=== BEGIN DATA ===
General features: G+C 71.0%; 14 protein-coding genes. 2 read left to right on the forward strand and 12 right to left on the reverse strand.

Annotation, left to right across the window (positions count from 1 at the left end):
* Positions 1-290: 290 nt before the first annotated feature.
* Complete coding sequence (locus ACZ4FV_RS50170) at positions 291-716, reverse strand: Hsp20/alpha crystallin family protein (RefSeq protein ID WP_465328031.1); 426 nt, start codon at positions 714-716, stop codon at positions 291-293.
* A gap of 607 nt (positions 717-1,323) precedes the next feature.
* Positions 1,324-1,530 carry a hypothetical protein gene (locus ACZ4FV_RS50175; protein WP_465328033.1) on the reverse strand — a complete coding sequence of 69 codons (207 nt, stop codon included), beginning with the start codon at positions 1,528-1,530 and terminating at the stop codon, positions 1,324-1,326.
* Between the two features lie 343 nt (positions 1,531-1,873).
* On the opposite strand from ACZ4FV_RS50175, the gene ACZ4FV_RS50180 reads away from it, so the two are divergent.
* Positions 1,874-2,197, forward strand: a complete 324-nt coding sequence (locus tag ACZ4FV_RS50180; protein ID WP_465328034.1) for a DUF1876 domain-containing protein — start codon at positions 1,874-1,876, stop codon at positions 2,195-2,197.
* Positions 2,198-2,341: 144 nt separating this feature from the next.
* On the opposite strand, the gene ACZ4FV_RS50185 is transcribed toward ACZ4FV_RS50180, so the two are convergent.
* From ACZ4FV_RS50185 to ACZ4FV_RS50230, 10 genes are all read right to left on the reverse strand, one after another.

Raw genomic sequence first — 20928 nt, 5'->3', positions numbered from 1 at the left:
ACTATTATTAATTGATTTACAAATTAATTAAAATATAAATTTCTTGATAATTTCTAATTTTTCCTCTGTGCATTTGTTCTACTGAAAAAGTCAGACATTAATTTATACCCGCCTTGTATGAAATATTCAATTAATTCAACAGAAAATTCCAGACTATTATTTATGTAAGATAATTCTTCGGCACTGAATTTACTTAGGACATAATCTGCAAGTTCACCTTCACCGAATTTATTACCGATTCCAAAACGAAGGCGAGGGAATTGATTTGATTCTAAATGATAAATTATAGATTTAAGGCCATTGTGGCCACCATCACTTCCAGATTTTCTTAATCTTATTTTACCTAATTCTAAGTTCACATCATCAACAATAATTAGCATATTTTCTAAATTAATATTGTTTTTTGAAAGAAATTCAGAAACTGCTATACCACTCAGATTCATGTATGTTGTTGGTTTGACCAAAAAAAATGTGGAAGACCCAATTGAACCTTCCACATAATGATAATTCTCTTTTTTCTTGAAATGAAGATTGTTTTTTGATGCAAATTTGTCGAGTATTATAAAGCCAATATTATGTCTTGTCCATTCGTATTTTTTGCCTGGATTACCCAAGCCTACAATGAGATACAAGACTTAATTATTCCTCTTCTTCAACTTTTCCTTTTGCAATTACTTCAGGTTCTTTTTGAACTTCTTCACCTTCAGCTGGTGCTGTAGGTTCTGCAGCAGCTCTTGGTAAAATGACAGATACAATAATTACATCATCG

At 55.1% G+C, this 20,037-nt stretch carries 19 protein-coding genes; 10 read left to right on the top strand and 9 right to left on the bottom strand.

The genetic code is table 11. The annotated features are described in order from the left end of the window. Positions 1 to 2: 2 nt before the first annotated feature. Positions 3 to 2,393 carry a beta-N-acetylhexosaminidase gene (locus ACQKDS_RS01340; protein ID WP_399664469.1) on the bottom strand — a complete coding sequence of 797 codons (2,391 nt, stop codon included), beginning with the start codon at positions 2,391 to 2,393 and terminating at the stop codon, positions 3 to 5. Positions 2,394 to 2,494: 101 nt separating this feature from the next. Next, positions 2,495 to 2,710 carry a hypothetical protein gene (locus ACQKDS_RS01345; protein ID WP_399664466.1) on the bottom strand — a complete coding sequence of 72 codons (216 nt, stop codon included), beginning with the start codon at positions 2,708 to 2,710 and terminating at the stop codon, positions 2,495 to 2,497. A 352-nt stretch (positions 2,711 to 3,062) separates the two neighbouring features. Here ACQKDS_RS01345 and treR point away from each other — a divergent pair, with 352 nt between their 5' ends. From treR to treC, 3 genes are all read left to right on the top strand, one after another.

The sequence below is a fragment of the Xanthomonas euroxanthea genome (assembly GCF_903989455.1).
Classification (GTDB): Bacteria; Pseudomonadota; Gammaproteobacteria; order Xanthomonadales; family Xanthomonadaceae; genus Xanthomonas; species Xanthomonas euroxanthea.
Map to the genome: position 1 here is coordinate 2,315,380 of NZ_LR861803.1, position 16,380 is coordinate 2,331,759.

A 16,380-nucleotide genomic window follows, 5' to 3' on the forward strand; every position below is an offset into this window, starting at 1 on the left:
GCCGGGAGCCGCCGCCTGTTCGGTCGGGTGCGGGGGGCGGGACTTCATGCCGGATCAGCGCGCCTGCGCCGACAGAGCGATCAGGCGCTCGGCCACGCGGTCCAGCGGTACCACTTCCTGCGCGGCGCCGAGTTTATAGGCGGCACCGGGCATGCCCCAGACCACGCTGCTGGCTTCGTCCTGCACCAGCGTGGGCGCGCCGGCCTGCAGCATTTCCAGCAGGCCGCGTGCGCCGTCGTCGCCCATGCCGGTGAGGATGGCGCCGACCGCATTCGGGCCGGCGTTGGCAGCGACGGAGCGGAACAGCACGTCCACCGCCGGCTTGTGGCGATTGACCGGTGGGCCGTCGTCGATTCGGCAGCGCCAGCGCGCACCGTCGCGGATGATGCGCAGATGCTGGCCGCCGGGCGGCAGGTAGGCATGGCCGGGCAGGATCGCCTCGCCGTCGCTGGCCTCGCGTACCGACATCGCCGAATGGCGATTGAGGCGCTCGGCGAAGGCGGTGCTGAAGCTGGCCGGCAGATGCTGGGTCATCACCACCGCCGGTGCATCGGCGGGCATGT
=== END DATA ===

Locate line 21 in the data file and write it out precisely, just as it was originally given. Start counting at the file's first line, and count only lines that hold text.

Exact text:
GCCGGGAGCCGCCGCCTGTTCGGTCGGGTGCGGGGGGCGGGACTTCATGCCGGATCAGCGCGCCTGCGCCGACAGAGCGATCAGGCGCTCGGCCACGCGGTCCAGCGGTACCACTTCCTGCGCGGCGCCGAGTTTATAGGCGGCACCGGGCATGCCCCAGACCACGCTGCTGGCTTCGTCCTGCACCAGCGTGGGCGCGCCGGCCTGCAGCATTTCCAGCAGGCCGCGTGCGCCGTCGTCGCCCATGCCGGTGAGGATGGCGCCGACCGCATTCGGGCCGGCGTTGGCAGCGACGGAGCGGAACAGCACGTCCACCGCCGGCTTGTGGCGATTGACCGGTGGGCCGTCGTCGATTCGGCAGCGCCAGCGCGCACCGTCGCGGATGATGCGCAGATGCTGGCCGCCGGGCGGCAGGTAGGCATGGCCGGGCAGGATCGCCTCGCCGTCGCTGGCCTCGCGTACCGACATCGCCGAATGGCGATTGAGGCGCTCGGCGAAGGCGGTGCTGAAGCTGGCCGGCAGATGCTGGGTCATCACCACCGCCGGTGCATCGGCGGGCATGT